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Iran's parliament on Thursday signed off on a $462 billion budget bill for the current Iranian year that is about 9 percent less than the budget approved in the previous calendar year, a consequence attributed to the new exchange rate of the U.S dollar.
The Iranian currency has lost much of its value because of Western sanctions over Iran's nuclear program.
The new budget comes at a time when Iran is facing growing international pressure and isolation over its controversial nuclear program, which the United States and its allies maintain is geared toward developing atomic weapons. Iran has repeatedly dismissed the claim, arguing that the program is purely for peaceful purposes, such as generating electricity.
The U.S. has imposed new sanctions targeting Iran's central bank while the European Union has imposed an oil embargo -- measures Tehran has blasted as tantamount to a declaration of economic war on the Islamic Republic. The EU embargo is slated to go into effect in July.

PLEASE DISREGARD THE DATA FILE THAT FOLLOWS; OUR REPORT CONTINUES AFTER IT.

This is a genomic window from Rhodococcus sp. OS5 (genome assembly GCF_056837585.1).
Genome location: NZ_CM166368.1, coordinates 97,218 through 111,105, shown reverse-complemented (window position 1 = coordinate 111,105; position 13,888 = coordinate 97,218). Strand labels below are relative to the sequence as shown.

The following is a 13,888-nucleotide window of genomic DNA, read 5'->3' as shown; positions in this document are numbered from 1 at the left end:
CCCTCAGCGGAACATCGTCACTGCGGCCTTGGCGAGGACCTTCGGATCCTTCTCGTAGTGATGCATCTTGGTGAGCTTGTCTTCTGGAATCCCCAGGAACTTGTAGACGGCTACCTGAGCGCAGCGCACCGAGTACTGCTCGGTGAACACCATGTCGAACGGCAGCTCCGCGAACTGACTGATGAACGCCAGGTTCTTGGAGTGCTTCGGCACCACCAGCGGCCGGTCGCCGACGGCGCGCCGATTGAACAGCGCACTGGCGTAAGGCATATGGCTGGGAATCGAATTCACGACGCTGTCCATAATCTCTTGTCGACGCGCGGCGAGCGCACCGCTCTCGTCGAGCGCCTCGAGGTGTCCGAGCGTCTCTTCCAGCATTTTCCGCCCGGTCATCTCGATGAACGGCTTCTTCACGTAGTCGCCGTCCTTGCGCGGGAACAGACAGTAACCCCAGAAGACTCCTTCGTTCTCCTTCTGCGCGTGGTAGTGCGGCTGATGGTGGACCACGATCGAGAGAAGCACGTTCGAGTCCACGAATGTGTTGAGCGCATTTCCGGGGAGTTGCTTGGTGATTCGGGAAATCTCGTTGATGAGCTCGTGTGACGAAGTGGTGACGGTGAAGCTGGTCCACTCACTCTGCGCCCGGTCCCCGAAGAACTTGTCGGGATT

With its economy hurting, Iran this year increased the official exchange rate to 12,260 rials to the dollar. The previous budget was based on the rate of 10,500 rials per dollar. The country also increased the price of exporting oil to $85 from $81.5 per barrel.
More than 80 percent of Iran's foreign revenue comes from crude exports.
After endorsement in parliament, the budget must still be approved by the Guardian Council, a constitutional watchdog, before it becomes law.
President Mahmoud Ahmadinejad has said that the budget for this Iranian year, which runs through March 2013, is aimed at reducing the country's dependence on oil revenues.
Critics said the budget will lead to more reliance on oil income, more liquidity and inflation, which is now about 20 percent.